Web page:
JF Ptak Science Books Post 1339
Kindle and Co seem ready-made for a morality tale...except that it has been written, already, many times. Digital reading appendages like the Kindle seem to me a future history of magnificent semi-failures, another episode in a long series of stories on how machines have corrupted their users I’m not a Luddite by any stretch, but I can’t help but think of the weaknesses of these devices when compared to a simple book, or stack of books, or bookcase, or library–I think that the Kindle is perfectly fine used in conjunction with these other things, but what seems to be the case for me is that Kindle & Etc. are replacing them–the real nuts and bolts of learning---and that I think is an enormous error. Perhaps more important still is that the glorious possibilities of serendipitous discovery are being lost when you have such directed interaction as with a Kindle, compared to walking down an aisle of books in a library (or g_d help us, in a bookstore). What these digital tools can’t replicate is the incredibly varied sources for possible inspiration that you have when you walk yourself down between two walls of books. You might start out looking for X, see something Y out of the corner of your eye, it reminds you of Z, which takes you to another range of books where you stumble across the “A” that you didn’t know existed and that you needed it.
Bookstores are closing in droves, books in libraries are being replaced by stuff that enables social networking to occur while at the same time library hours/staff are being trimmed. (A big percentage of libraries are already closed or closing on Sundays, which is a day when working class people might actually have to themselves to get to the libby.) Magazines and newspapers are already abandoning print publications and settling in for their run exclusively online. The process of virtual replacement is already well underway.
Hans Andersen’s (1805-1875) The Nightingale (1844) comes close to the mark in telling the future of these devices. The Emperor of China has a perfectly lovely, living nightingale which is replaced over as short time by a mechanical one; the robot-nightingale fails after a bit, but by that time the real nightingale has taken flight, no longer I service, vanished. The Emperor is full of remorse, slipping into melancholia and depression, headed to death for the lack of the song of is nightingale–until the living one returns, restoring the Emperor to health. And sanity.
Other, older lit tells similar stories of inception, confusion and lost purpose–though without the redemption part of the Andersen: an automaton appears in E.T.A. Hoffmann’s (1766-1822) Night Pieces (1816 ) in the short story “The Sandman”, an ingenious mechanism which happens also to be lifeless and soulless. Mary Shelley’s Frankenstein (1818) s another soulless creation, though it was of biological, human pieces rather than metal, crunching the recent work in the manipulation (like that of Galvani) into something not recognizable....another piece of the coming world of electricity which in its essence has gone totally awry.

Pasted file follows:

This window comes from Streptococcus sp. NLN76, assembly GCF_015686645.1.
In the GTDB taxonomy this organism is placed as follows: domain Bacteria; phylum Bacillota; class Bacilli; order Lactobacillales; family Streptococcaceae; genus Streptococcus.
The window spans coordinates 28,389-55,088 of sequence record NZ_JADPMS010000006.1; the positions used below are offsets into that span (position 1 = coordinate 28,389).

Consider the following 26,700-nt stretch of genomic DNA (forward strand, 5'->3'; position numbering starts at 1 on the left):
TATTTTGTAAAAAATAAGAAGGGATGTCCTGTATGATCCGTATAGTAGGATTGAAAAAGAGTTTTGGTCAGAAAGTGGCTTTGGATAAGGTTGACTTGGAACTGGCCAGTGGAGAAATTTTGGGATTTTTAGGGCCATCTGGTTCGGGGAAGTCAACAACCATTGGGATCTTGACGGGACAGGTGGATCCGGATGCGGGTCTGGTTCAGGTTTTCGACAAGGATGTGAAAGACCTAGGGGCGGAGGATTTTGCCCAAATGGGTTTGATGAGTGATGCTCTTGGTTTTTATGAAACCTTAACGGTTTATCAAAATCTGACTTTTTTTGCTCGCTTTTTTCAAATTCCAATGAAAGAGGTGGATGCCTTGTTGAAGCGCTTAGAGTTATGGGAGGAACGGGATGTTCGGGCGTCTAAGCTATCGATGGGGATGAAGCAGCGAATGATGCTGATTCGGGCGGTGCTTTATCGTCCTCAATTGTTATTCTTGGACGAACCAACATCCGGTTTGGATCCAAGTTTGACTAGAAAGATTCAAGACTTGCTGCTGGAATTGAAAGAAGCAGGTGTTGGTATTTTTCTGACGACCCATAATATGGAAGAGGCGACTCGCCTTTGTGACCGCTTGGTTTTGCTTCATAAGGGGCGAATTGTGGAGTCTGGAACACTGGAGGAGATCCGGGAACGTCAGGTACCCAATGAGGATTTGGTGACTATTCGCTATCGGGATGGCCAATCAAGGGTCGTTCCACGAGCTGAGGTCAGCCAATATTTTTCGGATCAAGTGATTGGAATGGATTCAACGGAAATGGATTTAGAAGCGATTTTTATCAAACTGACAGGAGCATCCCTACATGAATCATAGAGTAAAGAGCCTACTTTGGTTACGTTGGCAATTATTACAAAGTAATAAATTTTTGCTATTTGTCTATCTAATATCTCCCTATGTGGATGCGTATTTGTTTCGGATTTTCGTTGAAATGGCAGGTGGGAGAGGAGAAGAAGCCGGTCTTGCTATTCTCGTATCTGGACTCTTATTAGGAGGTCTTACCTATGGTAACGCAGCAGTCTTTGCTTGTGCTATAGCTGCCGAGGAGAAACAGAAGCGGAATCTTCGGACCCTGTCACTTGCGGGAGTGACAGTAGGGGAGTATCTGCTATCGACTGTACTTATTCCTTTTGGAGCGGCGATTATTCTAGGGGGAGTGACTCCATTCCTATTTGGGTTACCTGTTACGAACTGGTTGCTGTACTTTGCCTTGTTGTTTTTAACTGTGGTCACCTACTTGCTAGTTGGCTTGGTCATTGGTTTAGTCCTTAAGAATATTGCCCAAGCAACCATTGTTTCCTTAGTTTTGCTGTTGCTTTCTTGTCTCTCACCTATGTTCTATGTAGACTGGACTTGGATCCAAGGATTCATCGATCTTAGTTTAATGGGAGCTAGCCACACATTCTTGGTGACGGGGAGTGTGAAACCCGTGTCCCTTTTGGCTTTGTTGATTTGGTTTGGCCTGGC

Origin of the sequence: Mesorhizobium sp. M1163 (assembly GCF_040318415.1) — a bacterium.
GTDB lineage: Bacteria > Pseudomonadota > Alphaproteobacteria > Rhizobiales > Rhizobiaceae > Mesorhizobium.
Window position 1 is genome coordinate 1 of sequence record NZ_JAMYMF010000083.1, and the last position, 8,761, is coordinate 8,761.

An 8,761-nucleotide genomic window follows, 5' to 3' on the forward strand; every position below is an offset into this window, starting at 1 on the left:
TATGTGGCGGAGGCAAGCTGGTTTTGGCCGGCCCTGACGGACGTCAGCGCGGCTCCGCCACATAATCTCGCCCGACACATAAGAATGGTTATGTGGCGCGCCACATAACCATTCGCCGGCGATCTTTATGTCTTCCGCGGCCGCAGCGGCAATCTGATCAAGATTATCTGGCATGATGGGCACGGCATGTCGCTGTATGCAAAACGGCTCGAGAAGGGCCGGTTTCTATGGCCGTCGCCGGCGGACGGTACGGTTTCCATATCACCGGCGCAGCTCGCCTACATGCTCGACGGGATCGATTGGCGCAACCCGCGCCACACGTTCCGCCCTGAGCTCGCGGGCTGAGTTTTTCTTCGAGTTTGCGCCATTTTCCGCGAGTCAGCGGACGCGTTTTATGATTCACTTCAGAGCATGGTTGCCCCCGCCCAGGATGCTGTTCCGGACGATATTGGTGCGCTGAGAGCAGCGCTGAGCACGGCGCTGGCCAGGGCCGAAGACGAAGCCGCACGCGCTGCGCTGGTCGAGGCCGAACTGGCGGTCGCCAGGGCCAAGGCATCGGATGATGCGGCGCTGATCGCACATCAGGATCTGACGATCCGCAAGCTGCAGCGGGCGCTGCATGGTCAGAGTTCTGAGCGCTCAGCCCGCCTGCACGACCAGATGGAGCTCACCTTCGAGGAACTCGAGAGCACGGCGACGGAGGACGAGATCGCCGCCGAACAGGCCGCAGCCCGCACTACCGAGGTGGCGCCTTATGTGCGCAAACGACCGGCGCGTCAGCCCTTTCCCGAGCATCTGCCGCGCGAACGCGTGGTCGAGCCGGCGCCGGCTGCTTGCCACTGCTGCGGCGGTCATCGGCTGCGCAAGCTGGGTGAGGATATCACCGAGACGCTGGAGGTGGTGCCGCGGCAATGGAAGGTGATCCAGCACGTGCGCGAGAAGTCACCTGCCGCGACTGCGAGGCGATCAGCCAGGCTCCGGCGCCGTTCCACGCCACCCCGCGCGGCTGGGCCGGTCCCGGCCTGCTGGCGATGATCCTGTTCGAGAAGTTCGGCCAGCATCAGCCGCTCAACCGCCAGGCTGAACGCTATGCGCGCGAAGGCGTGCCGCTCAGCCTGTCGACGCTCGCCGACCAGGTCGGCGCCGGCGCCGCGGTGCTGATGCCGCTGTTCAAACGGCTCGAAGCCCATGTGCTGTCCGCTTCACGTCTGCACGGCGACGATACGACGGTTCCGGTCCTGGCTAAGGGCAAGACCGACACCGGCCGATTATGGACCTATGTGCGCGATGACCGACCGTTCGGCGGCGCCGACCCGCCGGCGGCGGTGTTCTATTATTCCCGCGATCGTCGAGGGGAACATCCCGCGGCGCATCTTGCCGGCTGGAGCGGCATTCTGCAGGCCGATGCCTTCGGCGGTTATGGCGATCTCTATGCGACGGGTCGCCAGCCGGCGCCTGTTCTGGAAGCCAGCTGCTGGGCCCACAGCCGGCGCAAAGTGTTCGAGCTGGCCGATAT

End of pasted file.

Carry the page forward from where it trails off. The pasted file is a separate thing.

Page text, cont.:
Heinrich Heine’s On the History of Religion and Philosophy in Germany and Other Writings (1834) has a short story in which an accomplished mechanic/inventor decides to invent a man–and succeeds He builds himself an English gentleman, the description of which Heine uses to skewer the English1, the inventor building a machine like a man who behaved and like and had the emotional range of a British person, though who lacked anything to back it up–in short, the machine lacked a soul Heine takes more than just the Brits on this, exploiting the engineers soulless invention as a standard for the emptiness of some aspects of the Industrial revolution.
Then there’s Hadaly, a mechanical electric woman run found running around in Auguste Villiers de l'Isle-Adam's The Future Eve (1886) , with its high-Victorian nod to imaginary naughtiness with the no-tell robot. Talus, the “iron man” in Spenser’s Fairie Queen, the crystalline man in Goethe's Faust, the creation of “robotic” homunuclus in the philosophers eggs of many alchemists, plus a wide, encyclopedic assortment of other sorts of non-mechanical man-made-men.
And this of course is all before we get to the twentieth century.
I guess I’m just annoyed by the possible destructive nature of a supplemental tool becoming the primary object, a supplement to itself rather than something richer and fuller. The Kindle and its assorted lot might seem less Nightingale-y to me and more like the sub-title to Shelley's work, The Modern Prometheus.
1. “...a human feeling in that leather breast, which are not usually to be found in the English, and it could articulate tones about its feelings and impart them, even with an audible sound, and it gave these tones a real English pronunciation; in short, this robot was a complete gentleman, and for being true man, he lacked only a soul...”